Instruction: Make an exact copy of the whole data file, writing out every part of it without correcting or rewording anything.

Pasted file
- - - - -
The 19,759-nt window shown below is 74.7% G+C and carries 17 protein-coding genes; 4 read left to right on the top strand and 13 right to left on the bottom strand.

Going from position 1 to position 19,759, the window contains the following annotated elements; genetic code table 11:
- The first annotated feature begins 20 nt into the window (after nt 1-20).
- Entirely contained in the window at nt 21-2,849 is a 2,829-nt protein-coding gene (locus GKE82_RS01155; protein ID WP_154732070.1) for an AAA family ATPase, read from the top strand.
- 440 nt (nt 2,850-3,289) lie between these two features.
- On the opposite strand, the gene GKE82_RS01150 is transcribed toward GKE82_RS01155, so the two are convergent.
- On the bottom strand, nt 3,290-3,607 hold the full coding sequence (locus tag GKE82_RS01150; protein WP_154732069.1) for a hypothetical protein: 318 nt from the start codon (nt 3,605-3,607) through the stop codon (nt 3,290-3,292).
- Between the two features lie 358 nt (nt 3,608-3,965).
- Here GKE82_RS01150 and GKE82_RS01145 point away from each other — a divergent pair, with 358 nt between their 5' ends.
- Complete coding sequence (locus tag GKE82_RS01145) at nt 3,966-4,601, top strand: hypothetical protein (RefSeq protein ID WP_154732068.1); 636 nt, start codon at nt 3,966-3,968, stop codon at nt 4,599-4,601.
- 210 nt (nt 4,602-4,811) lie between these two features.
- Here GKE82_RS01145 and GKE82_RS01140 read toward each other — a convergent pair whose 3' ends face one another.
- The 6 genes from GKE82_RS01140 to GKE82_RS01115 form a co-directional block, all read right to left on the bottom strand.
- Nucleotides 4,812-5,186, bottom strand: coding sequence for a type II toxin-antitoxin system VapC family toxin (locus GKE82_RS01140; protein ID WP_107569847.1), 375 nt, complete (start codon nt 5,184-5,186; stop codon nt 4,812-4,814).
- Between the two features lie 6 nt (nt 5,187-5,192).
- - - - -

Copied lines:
The 19,759-nt window shown below is 74.7% G+C and carries 17 protein-coding genes; 4 read left to right on the top strand and 13 right to left on the bottom strand.

Going from position 1 to position 19,759, the window contains the following annotated elements; genetic code table 11:
- The first annotated feature begins 20 nt into the window (after nt 1-20).
- Entirely contained in the window at nt 21-2,849 is a 2,829-nt protein-coding gene (locus GKE82_RS01155; protein ID WP_154732070.1) for an AAA family ATPase, read from the top strand.
- 440 nt (nt 2,850-3,289) lie between these two features.
- On the opposite strand, the gene GKE82_RS01150 is transcribed toward GKE82_RS01155, so the two are convergent.
- On the bottom strand, nt 3,290-3,607 hold the full coding sequence (locus tag GKE82_RS01150; protein WP_154732069.1) for a hypothetical protein: 318 nt from the start codon (nt 3,605-3,607) through the stop codon (nt 3,290-3,292).
- Between the two features lie 358 nt (nt 3,608-3,965).
- Here GKE82_RS01150 and GKE82_RS01145 point away from each other — a divergent pair, with 358 nt between their 5' ends.
- Complete coding sequence (locus tag GKE82_RS01145) at nt 3,966-4,601, top strand: hypothetical protein (RefSeq protein ID WP_154732068.1); 636 nt, start codon at nt 3,966-3,968, stop codon at nt 4,599-4,601.
- 210 nt (nt 4,602-4,811) lie between these two features.
- Here GKE82_RS01145 and GKE82_RS01140 read toward each other — a convergent pair whose 3' ends face one another.
- The 6 genes from GKE82_RS01140 to GKE82_RS01115 form a co-directional block, all read right to left on the bottom strand.
- Nucleotides 4,812-5,186, bottom strand: coding sequence for a type II toxin-antitoxin system VapC family toxin (locus GKE82_RS01140; protein ID WP_107569847.1), 375 nt, complete (start codon nt 5,184-5,186; stop codon nt 4,812-4,814).
- Between the two features lie 6 nt (nt 5,187-5,192).